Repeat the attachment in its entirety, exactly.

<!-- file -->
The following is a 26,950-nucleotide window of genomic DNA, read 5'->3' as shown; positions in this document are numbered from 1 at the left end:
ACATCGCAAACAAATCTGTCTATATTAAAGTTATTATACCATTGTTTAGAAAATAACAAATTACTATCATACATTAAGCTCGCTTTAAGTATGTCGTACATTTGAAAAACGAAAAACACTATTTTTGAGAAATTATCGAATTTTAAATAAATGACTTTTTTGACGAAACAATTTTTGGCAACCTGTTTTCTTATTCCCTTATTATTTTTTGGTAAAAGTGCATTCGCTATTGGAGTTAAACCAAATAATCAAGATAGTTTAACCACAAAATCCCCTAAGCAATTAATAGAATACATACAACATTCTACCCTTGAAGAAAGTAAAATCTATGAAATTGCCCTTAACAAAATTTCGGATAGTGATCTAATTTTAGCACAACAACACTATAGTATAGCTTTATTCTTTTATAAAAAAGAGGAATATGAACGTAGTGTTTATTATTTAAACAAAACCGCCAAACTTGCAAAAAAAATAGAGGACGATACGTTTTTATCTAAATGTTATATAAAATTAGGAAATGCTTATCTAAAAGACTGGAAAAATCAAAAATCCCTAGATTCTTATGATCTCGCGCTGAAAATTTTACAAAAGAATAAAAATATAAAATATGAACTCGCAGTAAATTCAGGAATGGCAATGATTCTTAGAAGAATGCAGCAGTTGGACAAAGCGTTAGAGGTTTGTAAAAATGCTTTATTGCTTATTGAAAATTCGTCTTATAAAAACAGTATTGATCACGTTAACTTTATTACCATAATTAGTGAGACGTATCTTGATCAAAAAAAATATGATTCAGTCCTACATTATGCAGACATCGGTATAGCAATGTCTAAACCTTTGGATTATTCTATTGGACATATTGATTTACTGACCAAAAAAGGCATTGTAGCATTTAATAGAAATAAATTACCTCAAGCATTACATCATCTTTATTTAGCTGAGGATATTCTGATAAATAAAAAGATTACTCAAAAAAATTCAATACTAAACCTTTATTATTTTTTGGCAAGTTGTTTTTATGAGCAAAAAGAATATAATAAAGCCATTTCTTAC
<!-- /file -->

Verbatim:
The following is a 26,950-nucleotide window of genomic DNA, read 5'->3' as shown; positions in this document are numbered from 1 at the left end:
ACATCGCAAACAAATCTGTCTATATTAAAGTTATTATACCATTGTTTAGAAAATAACAAATTACTATCATACATTAAGCTCGCTTTAAGTATGTCGTACATTTGAAAAACGAAAAACACTATTTTTGAGAAATTATCGAATTTTAAATAAATGACTTTTTTGACGAAACAATTTTTGGCAACCTGTTTTCTTATTCCCTTATTATTTTTTGGTAAAAGTGCATTCGCTATTGGAGTTAAACCAAATAATCAAGATAGTTTAACCACAAAATCCCCTAAGCAATTAATAGAATACATACAACATTCTACCCTTGAAGAAAGTAAAATCTATGAAATTGCCCTTAACAAAATTTCGGATAGTGATCTAATTTTAGCACAACAACACTATAGTATAGCTTTATTCTTTTATAAAAAAGAGGAATATGAACGTAGTGTTTATTATTTAAACAAAACCGCCAAACTTGCAAAAAAAATAGAGGACGATACGTTTTTATCTAAATGTTATATAAAATTAGGAAATGCTTATCTAAAAGACTGGAAAAATCAAAAATCCCTAGATTCTTATGATCTCGCGCTGAAAATTTTACAAAAGAATAAAAATATAAAATATGAACTCGCAGTAAATTCAGGAATGGCAATGATTCTTAGAAGAATGCAGCAGTTGGACAAAGCGTTAGAGGTTTGTAAAAATGCTTTATTGCTTATTGAAAATTCGTCTTATAAAAACAGTATTGATCACGTTAACTTTATTACCATAATTAGTGAGACGTATCTTGATCAAAAAAAATATGATTCAGTCCTACATTATGCAGACATCGGTATAGCAATGTCTAAACCTTTGGATTATTCTATTGGACATATTGATTTACTGACCAAAAAAGGCATTGTAGCATTTAATAGAAATAAATTACCTCAAGCATTACATCATCTTTATTTAGCTGAGGATATTCTGATAAATAAAAAGATTACTCAAAAAAATTCAATACTAAACCTTTATTATTTTTTGGCAAGTTGTTTTTATGAGCAAAAAGAATATAATAAAGCCATTTCTTAC